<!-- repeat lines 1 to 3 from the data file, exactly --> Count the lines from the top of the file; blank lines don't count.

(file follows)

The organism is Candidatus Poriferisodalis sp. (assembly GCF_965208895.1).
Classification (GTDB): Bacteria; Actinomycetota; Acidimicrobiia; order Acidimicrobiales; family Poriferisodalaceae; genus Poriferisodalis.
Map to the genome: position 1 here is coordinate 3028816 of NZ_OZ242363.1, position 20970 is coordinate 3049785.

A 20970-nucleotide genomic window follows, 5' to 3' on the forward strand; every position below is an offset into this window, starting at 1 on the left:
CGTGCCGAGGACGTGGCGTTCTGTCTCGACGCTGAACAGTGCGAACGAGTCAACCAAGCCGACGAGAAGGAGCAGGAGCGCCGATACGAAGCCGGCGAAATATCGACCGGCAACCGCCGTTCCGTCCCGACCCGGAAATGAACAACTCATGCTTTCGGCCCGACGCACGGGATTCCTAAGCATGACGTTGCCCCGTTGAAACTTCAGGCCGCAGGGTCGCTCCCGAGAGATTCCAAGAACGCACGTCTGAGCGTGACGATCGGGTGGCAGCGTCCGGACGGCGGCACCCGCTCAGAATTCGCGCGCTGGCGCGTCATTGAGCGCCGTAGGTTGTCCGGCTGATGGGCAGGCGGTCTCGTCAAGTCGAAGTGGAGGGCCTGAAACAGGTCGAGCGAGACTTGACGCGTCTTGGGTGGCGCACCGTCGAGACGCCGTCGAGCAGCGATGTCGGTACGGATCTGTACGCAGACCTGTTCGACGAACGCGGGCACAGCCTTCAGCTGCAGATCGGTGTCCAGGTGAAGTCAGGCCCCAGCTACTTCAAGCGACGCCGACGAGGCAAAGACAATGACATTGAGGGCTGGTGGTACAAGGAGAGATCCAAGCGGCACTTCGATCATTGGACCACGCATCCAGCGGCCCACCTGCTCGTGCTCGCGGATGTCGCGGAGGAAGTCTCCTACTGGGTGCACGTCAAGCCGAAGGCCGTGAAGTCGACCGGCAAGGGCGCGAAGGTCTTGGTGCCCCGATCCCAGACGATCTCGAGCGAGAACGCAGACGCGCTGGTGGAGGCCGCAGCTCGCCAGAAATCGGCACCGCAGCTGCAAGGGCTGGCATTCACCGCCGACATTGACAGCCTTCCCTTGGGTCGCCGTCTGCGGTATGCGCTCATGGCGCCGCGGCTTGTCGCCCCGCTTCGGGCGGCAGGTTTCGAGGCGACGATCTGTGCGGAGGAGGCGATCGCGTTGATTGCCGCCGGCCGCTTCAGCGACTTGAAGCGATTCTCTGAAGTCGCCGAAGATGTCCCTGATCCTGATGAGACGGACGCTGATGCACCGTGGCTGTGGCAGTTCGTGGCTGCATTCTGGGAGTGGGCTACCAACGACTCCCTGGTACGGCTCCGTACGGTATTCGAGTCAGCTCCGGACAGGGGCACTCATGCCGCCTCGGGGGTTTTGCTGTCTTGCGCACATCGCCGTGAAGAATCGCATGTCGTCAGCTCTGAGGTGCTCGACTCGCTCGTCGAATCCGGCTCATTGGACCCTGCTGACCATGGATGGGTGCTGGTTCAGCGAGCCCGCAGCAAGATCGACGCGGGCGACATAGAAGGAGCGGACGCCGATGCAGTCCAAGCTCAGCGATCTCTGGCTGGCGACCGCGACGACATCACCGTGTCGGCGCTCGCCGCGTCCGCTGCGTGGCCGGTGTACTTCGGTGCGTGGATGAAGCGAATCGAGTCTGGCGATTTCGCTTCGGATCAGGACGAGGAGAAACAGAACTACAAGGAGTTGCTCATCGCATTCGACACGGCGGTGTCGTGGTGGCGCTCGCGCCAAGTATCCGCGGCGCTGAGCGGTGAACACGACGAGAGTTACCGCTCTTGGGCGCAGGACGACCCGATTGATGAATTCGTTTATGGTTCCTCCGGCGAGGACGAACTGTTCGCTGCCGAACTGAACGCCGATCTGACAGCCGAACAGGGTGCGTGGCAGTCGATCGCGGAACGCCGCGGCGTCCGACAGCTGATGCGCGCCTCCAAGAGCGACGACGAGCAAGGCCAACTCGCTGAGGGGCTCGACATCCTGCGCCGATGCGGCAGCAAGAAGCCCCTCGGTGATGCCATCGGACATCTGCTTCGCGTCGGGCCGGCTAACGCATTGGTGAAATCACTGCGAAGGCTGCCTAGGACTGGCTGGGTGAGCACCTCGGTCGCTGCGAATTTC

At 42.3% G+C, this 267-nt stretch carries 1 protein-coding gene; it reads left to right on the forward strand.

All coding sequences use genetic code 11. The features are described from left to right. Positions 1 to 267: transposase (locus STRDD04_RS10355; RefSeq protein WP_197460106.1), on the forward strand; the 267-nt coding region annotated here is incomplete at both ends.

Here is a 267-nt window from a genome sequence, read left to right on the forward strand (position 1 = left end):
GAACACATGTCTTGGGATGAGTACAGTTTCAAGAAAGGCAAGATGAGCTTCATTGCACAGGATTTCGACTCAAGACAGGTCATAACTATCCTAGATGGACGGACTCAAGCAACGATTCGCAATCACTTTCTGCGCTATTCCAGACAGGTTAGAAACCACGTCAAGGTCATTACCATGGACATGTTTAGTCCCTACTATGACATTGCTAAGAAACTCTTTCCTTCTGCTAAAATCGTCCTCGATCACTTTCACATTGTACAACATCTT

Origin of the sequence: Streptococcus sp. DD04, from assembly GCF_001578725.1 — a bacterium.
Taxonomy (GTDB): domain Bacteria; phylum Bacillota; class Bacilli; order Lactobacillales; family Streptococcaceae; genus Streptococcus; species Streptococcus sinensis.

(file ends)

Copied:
The organism is Candidatus Poriferisodalis sp. (assembly GCF_965208895.1).
Classification (GTDB): Bacteria; Actinomycetota; Acidimicrobiia; order Acidimicrobiales; family Poriferisodalaceae; genus Poriferisodalis.
Map to the genome: position 1 here is coordinate 3028816 of NZ_OZ242363.1, position 20970 is coordinate 3049785.